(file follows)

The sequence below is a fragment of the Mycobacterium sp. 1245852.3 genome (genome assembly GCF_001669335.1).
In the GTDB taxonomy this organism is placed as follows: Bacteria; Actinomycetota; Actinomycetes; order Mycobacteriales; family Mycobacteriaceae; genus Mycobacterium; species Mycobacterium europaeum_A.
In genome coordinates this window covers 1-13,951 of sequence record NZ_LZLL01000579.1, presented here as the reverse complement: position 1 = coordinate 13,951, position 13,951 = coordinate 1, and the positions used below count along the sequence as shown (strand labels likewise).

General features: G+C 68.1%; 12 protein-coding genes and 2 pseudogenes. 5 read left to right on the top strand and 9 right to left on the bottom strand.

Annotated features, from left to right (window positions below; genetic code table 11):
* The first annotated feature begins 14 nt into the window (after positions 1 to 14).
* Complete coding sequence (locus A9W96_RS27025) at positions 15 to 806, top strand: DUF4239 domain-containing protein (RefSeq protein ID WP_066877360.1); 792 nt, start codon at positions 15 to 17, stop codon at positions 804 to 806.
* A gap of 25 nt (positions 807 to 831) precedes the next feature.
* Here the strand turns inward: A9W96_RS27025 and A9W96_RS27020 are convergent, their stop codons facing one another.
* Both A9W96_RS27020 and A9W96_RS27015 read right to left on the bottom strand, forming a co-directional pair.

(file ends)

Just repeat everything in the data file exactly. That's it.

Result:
The sequence below is a fragment of the Mycobacterium sp. 1245852.3 genome (genome assembly GCF_001669335.1).
In the GTDB taxonomy this organism is placed as follows: Bacteria; Actinomycetota; Actinomycetes; order Mycobacteriales; family Mycobacteriaceae; genus Mycobacterium; species Mycobacterium europaeum_A.
In genome coordinates this window covers 1-13,951 of sequence record NZ_LZLL01000579.1, presented here as the reverse complement: position 1 = coordinate 13,951, position 13,951 = coordinate 1, and the positions used below count along the sequence as shown (strand labels likewise).

General features: G+C 68.1%; 12 protein-coding genes and 2 pseudogenes. 5 read left to right on the top strand and 9 right to left on the bottom strand.

Annotated features, from left to right (window positions below; genetic code table 11):
* The first annotated feature begins 14 nt into the window (after positions 1 to 14).
* Complete coding sequence (locus A9W96_RS27025) at positions 15 to 806, top strand: DUF4239 domain-containing protein (RefSeq protein ID WP_066877360.1); 792 nt, start codon at positions 15 to 17, stop codon at positions 804 to 806.
* A gap of 25 nt (positions 807 to 831) precedes the next feature.
* Here the strand turns inward: A9W96_RS27025 and A9W96_RS27020 are convergent, their stop codons facing one another.
* Both A9W96_RS27020 and A9W96_RS27015 read right to left on the bottom strand, forming a co-directional pair.